Butter My Biscuits!

Serious Questions About Saturated Fat Guidance

Julia Child may have had it right. Way back in 1990, she had serious questions about dietary guidance to avoid saturated fat. At a food event in 1990, she described the response to her renowned cooking:

“I hear them saying, ‘Here comes Julia, with all the cream and butter.’

“Everybody is overreacting. If fear of food continues, it will be the death of gastronomy in the United States. Fortunately, the French don’t suffer from the same hysteria we do. We should enjoy food and have fun. It is one of the simplest and nicest pleasures in life.”

Thirty years later, a group of respected scientists tell us that U.S. dietary guidance has lost touch with what the scientific evidence actually says about saturated fat.

Resistant to New Evidence

From their very beginning in 1980, the dietary guidelines were staunchly anti-fat. This was the dawn of the low-fat diet era. But that era proved to be a bit of a bust for dietary health. Even so, the worst of all of the fat was saturated fat. Various epidemiologic studies point to a connection between saturated fat and heart disease. When it became undeniable that low-fat diets were not a panacea, the guidance to avoid saturated fats endured.

Now, writing in Nutrients, Arne Astrup and colleagues say this is a mistake:

“The last decade has seen nearly 20 papers reviewing the totality of the data on saturated fats and cardiovascular outcomes, which, altogether, have demonstrated a lack of rigorous evidence to support continued recommendations either to limit the consumption of saturated fatty acids or to replace them with polyunsaturated fatty acids. These papers were unfortunately not considered by the process leading to the most recent U.S. Dietary Guidelines for Americans.”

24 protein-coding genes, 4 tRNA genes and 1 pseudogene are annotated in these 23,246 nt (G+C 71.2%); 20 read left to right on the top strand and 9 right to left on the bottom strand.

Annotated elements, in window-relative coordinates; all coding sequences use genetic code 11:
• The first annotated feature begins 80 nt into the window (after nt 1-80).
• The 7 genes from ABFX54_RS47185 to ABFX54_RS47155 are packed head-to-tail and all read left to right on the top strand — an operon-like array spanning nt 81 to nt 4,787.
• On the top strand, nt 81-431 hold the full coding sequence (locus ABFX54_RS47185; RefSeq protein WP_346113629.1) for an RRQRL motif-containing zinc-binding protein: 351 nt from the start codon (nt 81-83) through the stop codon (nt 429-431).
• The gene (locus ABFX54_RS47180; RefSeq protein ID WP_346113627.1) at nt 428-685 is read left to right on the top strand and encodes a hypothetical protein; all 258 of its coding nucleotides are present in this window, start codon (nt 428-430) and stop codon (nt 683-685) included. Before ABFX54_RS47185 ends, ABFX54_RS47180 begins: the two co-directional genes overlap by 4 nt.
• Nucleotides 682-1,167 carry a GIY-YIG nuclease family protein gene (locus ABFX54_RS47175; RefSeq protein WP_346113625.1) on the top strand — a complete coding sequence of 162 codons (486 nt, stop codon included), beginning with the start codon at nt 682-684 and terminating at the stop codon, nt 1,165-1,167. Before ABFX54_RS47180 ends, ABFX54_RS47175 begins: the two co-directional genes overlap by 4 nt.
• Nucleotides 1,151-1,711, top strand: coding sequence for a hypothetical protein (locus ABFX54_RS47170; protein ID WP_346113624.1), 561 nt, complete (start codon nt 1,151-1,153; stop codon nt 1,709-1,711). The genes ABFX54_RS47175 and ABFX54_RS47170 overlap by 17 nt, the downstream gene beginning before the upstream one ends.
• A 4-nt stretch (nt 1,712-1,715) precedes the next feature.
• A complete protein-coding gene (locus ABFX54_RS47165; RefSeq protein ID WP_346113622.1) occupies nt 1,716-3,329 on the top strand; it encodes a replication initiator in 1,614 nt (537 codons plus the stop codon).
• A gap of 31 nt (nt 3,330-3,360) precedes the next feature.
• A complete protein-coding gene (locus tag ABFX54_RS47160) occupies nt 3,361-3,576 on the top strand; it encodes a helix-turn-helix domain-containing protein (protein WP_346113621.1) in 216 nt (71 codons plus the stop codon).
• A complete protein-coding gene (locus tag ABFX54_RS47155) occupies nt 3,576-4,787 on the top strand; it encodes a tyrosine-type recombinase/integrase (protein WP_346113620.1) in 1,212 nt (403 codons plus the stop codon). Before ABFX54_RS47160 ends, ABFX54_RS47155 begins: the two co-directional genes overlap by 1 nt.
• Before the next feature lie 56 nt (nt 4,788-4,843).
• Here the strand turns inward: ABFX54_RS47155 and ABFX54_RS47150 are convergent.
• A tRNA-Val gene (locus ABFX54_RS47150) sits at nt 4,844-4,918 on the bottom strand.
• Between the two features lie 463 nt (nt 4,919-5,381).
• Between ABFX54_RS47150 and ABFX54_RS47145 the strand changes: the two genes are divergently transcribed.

In short, the 40-year-old guidance to avoid saturated fat across the board is out of date. That’s because it fails to consider the source of the fat. It also neglects the importance of how the fat fits into an overall dietary pattern. Both of these factors are critically important for the healthfulness of a person’s diet.

Stomp It Out

Beliefs about nutrition and health can become cultish. A new finding that runs counter to established dogma will crash into defenders of that dogma working to “stomp it out.”

It is becoming plain to see that saturated fat from different sources (e.g., dairy) in different diets can have very different effects on health. Dietary guidance on saturated fat needs to catch up with the evidence.

Click here for the new paper by Astrup et al and here for a recent state of the art review in JACC.

Butter My Biscuits! Photograph © Karon Elliott Edleson / flickr

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September 24, 2021

2 Responses to “Serious Questions About Saturated Fat Guidance”

  1. September 24, 2021 at 8:29 am, Mary-Jo said:

    As a dietitian, as much as I appreciate and rely on research and expert consensus ‘guidelines’, I have found taking a more ‘gestalt’ approach when advising people on diet and nutrition, works best in helping them achieve health-promoting goals and results. People who would eat a box or 2 of Snackwell cookies with a liter of fat-free milk just to feel satiated because they were told to eat less sat-fat foods just didn’t make sense to me.

  2. September 28, 2021 at 12:14 pm, David Brown said:

    What troubles me is the lack of interest in the two nutrients that appear to be causing most of the chronic inflammatory conditions that people die from these days; linoleic acid and arachidonic acid. Nutritionally speaking, there are three possible problems that give rise to disease; excess, deficiency, and imbalance. The impact of excessive intake of biologically active molecules such as the omega-6 family of polyunsaturated fats cannot be cancelled by adding biologically active omega-3 molecules to achieve balance. For example, “Combining reduction of the intake of arachidonic acid (AA) with enhancement of the intake of oleic acid will, moreover, also be a better strategy for reducing the total extent of in vivo lipid peroxidation, rather than adding more EPA (with 5 double bonds) and DHA (with 6 double bonds) to a diet already over-abundant in arachidonic acid and linoleic acid.” https://www.ncbi.nlm.nih.gov/pmc/articles/PMC2875212/